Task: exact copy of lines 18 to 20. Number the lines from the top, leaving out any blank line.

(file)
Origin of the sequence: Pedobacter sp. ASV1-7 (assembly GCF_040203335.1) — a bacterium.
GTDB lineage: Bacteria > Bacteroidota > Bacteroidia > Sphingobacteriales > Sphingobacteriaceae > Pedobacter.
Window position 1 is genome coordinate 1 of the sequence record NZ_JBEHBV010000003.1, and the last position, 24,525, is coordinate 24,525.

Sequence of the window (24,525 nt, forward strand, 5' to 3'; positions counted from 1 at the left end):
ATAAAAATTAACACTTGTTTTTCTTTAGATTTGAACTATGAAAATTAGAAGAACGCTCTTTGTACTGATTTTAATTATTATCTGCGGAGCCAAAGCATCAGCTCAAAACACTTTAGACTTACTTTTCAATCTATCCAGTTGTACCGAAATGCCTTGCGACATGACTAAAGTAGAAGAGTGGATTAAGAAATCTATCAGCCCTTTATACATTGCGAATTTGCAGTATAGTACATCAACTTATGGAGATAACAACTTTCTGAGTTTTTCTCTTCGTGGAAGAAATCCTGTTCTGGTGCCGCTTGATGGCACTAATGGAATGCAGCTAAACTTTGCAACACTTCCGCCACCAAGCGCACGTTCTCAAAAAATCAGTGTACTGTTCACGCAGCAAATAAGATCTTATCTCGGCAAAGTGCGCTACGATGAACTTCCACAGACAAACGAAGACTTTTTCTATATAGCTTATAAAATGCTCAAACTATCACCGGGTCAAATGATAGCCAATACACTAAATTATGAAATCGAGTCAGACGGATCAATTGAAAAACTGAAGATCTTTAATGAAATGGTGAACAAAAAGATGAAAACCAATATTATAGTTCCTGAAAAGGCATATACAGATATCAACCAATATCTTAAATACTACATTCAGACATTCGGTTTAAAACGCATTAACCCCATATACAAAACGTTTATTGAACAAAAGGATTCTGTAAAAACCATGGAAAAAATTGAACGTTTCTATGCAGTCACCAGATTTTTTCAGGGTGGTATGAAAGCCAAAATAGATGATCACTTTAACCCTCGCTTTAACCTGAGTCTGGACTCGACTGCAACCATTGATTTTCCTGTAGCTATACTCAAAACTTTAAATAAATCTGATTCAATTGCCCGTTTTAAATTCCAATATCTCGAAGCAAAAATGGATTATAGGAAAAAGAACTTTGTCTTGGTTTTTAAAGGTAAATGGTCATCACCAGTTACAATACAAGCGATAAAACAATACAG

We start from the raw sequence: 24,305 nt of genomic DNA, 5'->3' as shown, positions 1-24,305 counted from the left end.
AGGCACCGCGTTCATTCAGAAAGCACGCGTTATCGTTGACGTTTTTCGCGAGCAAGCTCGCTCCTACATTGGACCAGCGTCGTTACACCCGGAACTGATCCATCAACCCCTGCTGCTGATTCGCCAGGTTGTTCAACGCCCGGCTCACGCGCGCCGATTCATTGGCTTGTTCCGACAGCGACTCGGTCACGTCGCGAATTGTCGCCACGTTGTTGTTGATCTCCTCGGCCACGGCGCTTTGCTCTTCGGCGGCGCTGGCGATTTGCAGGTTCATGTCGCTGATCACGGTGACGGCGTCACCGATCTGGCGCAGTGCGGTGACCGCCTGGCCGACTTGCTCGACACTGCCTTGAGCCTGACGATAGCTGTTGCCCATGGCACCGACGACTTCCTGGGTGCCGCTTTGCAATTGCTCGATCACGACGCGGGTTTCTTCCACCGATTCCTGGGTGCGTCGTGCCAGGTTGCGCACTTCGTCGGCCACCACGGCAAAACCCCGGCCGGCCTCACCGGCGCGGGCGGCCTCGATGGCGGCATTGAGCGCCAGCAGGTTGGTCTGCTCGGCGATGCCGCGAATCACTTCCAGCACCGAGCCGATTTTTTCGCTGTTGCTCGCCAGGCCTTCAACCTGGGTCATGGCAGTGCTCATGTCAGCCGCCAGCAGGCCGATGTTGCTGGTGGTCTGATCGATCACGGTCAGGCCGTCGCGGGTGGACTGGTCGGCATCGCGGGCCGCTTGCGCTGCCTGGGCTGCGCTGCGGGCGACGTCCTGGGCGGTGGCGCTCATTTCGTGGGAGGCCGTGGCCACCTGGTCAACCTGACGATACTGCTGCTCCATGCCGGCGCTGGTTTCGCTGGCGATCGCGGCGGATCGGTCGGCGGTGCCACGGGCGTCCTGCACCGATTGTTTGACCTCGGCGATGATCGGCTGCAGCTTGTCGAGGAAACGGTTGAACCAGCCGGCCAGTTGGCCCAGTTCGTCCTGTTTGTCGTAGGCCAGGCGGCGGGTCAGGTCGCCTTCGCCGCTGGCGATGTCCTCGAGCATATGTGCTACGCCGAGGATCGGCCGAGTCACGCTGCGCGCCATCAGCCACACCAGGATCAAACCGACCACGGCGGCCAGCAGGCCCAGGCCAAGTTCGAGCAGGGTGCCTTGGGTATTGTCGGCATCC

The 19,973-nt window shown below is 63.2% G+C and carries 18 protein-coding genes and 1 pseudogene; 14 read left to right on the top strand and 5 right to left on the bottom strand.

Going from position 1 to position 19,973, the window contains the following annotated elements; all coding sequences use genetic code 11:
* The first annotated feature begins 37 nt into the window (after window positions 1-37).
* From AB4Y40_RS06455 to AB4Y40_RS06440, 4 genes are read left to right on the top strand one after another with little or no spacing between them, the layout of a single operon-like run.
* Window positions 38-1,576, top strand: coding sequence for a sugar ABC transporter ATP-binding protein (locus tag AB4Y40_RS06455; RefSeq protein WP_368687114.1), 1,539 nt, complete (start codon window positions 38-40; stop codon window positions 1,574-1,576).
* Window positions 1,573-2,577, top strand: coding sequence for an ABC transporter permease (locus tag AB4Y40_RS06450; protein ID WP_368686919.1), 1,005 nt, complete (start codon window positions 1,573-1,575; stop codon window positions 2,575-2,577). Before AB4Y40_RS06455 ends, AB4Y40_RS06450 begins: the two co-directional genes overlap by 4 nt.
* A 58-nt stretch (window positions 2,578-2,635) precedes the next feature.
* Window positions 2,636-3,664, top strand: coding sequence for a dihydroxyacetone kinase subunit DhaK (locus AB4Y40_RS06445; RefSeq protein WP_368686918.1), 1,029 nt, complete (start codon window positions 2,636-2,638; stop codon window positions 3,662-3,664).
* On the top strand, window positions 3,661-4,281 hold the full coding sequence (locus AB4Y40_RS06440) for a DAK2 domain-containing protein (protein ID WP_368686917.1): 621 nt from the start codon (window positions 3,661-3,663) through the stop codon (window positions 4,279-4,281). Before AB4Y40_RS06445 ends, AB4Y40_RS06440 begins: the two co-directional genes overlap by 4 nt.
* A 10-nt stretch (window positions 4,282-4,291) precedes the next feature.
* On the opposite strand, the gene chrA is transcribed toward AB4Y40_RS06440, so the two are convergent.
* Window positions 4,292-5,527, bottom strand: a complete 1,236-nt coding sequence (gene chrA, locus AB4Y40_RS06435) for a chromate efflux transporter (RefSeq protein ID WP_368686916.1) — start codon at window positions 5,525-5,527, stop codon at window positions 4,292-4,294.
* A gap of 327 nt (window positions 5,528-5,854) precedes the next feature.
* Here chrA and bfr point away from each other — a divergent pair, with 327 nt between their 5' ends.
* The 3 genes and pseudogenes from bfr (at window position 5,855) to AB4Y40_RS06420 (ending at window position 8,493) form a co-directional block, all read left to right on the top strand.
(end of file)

* On the opposite strand, the gene chrA is transcribed toward AB4Y40_RS06440, so the two are convergent.
* Window positions 4,292-5,527, bottom strand: a complete 1,236-nt coding sequence (gene chrA, locus AB4Y40_RS06435) for a chromate efflux transporter (RefSeq protein ID WP_368686916.1) — start codon at window positions 5,525-5,527, stop codon at window positions 4,292-4,294.
* A gap of 327 nt (window positions 5,528-5,854) precedes the next feature.